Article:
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Following a lengthy FBI investigation, a U.S. District Court grand jury Thursday indicted former Los Alamos National Laboratory employee Alex Maestas.
According to court documents, Maestas is facing two Level 4 offenses. Count one references the theft of government property and count two involves the theft of nuclear material.
Last March LANL’s multiple layers of security at the Plutonium Processing Facility at Technical Area 55 where Maestas worked stopped the alleged theft.
He reportedly worked at the laboratory for more than 20 years and according to reports attempted to pilfer gold out of the plutonium facility undetected.
He was caught carrying an estimated $2,000 worth of the gold shavings in a plastic sandwich bag concealed inside his clutched fist.
It’s not yet clear where the count of stealing nuclear material comes into play other than the fact that the gold did contain a small amount of radioactive material, according to LANL.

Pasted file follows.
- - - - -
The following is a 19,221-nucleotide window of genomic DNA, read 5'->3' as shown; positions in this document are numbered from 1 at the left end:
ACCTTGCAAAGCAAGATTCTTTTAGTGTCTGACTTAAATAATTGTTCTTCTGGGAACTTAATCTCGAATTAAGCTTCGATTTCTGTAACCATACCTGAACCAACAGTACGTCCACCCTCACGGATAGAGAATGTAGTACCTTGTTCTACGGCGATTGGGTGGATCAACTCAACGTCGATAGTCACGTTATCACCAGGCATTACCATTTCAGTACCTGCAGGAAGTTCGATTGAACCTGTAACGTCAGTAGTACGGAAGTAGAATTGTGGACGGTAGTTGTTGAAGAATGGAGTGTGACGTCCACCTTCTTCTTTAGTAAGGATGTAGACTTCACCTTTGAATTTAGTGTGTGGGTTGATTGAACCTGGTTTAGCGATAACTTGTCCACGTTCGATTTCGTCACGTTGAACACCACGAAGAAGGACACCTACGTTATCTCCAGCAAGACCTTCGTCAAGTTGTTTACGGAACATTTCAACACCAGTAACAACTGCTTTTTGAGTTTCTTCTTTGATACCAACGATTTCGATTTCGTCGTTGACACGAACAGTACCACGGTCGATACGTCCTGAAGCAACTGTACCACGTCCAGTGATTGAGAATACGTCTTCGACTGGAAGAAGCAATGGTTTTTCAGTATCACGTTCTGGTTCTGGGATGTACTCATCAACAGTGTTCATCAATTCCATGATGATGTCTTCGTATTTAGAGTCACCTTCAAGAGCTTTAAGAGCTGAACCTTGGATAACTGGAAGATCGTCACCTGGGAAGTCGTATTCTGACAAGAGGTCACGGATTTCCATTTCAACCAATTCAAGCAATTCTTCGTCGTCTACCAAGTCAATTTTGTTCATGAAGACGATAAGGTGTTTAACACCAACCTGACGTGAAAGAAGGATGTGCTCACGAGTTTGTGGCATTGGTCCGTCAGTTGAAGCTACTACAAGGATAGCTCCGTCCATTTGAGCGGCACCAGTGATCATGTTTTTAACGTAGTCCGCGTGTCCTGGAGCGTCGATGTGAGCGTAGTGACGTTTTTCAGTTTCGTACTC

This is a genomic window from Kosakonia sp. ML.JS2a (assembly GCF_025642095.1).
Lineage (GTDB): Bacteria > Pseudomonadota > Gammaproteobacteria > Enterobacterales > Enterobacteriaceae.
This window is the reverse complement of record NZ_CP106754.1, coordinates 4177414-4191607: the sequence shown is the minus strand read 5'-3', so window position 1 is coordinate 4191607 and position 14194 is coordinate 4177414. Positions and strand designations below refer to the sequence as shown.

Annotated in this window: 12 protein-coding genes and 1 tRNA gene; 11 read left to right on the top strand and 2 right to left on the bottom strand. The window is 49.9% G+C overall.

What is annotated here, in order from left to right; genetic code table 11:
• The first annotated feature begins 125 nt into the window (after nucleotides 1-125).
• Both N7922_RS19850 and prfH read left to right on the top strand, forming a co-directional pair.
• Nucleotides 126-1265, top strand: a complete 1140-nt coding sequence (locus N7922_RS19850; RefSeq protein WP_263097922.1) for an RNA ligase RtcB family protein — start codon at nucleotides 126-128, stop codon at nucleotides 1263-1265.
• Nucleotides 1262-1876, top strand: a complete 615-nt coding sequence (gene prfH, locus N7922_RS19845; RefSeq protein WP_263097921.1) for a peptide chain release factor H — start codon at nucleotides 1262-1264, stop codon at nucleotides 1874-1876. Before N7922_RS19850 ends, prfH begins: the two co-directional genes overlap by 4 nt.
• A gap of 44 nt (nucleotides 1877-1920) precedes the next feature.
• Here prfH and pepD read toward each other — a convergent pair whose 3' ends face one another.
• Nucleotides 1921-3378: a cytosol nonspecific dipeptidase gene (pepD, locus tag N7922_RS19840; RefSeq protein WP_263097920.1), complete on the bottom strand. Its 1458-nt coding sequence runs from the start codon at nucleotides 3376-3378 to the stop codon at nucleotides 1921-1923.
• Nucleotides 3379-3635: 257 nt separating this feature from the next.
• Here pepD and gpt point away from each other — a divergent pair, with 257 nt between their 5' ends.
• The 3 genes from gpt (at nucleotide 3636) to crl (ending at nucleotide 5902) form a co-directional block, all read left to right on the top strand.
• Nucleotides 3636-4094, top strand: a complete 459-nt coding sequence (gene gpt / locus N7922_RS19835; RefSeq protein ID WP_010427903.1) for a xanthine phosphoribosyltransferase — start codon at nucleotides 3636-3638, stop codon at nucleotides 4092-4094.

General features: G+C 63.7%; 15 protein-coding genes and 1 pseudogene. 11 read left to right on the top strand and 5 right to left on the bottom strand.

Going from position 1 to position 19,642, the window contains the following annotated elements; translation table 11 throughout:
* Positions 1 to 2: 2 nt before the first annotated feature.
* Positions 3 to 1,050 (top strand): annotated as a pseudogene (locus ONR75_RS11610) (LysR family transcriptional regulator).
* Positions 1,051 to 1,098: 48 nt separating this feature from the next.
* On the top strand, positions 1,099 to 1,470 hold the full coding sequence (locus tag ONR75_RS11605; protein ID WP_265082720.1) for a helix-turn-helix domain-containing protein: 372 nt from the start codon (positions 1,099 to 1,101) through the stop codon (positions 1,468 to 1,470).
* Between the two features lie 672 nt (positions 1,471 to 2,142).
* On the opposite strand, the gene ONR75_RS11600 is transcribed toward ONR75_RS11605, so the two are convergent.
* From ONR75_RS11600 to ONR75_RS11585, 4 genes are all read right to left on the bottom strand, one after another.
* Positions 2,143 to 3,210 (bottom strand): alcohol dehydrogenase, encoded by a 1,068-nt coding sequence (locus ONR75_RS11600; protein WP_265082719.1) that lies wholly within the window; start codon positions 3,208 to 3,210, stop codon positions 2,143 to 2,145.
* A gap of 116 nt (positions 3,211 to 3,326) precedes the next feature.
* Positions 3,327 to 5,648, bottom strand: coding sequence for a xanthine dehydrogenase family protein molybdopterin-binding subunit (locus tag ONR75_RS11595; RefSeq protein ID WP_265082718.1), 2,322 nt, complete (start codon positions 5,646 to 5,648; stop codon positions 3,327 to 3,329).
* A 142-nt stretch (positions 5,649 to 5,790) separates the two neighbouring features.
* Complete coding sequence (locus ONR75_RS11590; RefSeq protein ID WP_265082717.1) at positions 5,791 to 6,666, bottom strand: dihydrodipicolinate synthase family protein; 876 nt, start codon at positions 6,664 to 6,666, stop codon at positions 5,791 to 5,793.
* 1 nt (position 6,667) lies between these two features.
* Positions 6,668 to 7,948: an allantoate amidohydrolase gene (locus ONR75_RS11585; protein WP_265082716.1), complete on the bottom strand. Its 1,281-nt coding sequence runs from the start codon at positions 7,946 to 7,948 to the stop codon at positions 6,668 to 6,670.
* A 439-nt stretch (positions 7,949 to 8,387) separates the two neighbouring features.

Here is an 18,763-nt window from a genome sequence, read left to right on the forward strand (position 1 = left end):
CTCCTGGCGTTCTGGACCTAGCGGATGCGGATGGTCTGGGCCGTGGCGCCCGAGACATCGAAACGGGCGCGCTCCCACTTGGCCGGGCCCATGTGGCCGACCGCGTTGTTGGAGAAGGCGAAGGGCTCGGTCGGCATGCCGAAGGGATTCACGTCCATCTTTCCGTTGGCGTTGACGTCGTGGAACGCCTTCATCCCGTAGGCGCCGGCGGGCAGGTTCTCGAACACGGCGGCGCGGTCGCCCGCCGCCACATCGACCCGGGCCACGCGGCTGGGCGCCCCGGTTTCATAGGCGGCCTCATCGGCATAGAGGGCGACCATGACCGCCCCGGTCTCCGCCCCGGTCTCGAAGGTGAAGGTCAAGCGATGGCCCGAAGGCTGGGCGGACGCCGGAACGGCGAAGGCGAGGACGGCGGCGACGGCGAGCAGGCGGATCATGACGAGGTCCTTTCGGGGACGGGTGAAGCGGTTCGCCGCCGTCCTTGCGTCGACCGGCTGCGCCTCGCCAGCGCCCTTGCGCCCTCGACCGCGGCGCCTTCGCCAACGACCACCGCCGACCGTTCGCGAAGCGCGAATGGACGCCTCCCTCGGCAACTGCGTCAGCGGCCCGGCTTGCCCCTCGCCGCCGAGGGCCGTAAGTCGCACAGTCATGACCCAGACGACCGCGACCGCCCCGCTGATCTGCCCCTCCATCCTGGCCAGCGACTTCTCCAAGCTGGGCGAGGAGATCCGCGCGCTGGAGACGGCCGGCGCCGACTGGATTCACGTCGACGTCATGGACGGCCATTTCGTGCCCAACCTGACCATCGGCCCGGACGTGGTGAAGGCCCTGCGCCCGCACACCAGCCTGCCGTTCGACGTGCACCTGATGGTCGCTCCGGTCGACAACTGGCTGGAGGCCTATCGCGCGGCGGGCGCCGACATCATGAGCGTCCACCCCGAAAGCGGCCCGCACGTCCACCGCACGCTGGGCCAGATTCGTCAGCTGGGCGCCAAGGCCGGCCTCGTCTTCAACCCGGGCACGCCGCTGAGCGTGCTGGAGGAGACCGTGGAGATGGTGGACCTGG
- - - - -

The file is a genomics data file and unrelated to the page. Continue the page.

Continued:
This morning LANL Communication’s Office Director Jeff Berger provided a recap of the incident in the interest of ensuring accuracy, he said.
· In March of this year, the employee was discovered attempting to improperly remove approximately two ounces of gold, contaminated with a small amount of radioactive material, at a laboratory nuclear facility;
· The gold was detected through radiological signature of the contamination and the employee was immediately stopped prior to attempting to leave an internal work area. The person in question is no longer employed by the laboratory;
· Officials at the lab facility successfully conducted a full inventory of all precious metals without any issues;
· There was no exposure or uptake associated with this event, as determined by a full radiological survey;
· The laboratory facility relies on a series of administrative and engineered controls and checkpoints that assure no nuclear materials, precious metals, or other government property are allowed to exit the facility without proper authorization; and
· A variety of precious metals are used at Los Alamos both in the electrochemical purification of plutonium and as substitutes for nuclear materials in certain experiments.
Maestas is scheduled to be arraigned in U.S. District Court on Oct. 22 in Albuquerque.